You might have decided to split up your land into several plots to sell to home builders. Or, you might be dividing your ranch equally among your kids to avoid them fighting over ownership of the whole thing. No matter the reason for doing it, dividing up a plot of land can be more complicated than most people think. There are a few challenges you should be aware of before you sit down to carve up your property.
Don’t accidentally create an easement
An easement is the legal right to use a part of someone else’s land. For example, if Farmer A has an easement to use Farmer B’s driveway to reach his property, Farmer B can’t sue Farmer A for trespassing for using that driveway.
There are different types of easements. Some of them are created on purpose, through the signing of a contract. Others can be created by accident, such as when a rancher is careless in dividing up his land into separate plots.
If you split up your ranch into separate plots, make sure that each plot touches a public road. If one of your plots is totally landlocked, then the new owner of that plot can get an easement by necessity from the court. This is the legal right to use one of his neighbor’s land to reach his own.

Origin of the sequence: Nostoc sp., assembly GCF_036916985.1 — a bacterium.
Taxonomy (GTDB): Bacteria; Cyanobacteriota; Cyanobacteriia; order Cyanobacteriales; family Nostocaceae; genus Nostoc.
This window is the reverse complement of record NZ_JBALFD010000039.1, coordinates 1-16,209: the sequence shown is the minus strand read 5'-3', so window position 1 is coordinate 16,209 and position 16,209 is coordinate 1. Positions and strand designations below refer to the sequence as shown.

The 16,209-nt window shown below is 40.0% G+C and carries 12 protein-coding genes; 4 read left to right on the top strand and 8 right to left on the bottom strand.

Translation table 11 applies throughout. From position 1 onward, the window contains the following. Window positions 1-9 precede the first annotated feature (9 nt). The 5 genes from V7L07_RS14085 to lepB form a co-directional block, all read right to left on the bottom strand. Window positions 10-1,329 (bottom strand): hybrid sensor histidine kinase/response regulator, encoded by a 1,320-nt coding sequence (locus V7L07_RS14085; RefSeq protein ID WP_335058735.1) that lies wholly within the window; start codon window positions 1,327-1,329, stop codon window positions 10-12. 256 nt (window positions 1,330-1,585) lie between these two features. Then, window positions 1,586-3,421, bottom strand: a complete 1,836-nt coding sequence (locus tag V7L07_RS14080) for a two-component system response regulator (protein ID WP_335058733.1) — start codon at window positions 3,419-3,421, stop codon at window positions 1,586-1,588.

If you want to avoid the possibility of the new plot owners suing each other over the right to trespass on each other’s land, it’s a good idea to give each plot its own private access.
Make sure you check your local subdivision requirements
Every town and county has different rules that govern the subdivision of property. There might be certain requirements concerning the size each lot can be and their access to electricity and water, to name a couple of examples.
It’s important that you check these local rules before you start subdividing your property to make sure that you’re in compliance.
It’s also a good idea to consult an attorney when planning your lot division. They will be able to make sure you are complying with your local regulations, to help you avoid legal problems down the road. The last thing you want is to sell a piece of your land only to have all that money you made go towards a huge lawsuit.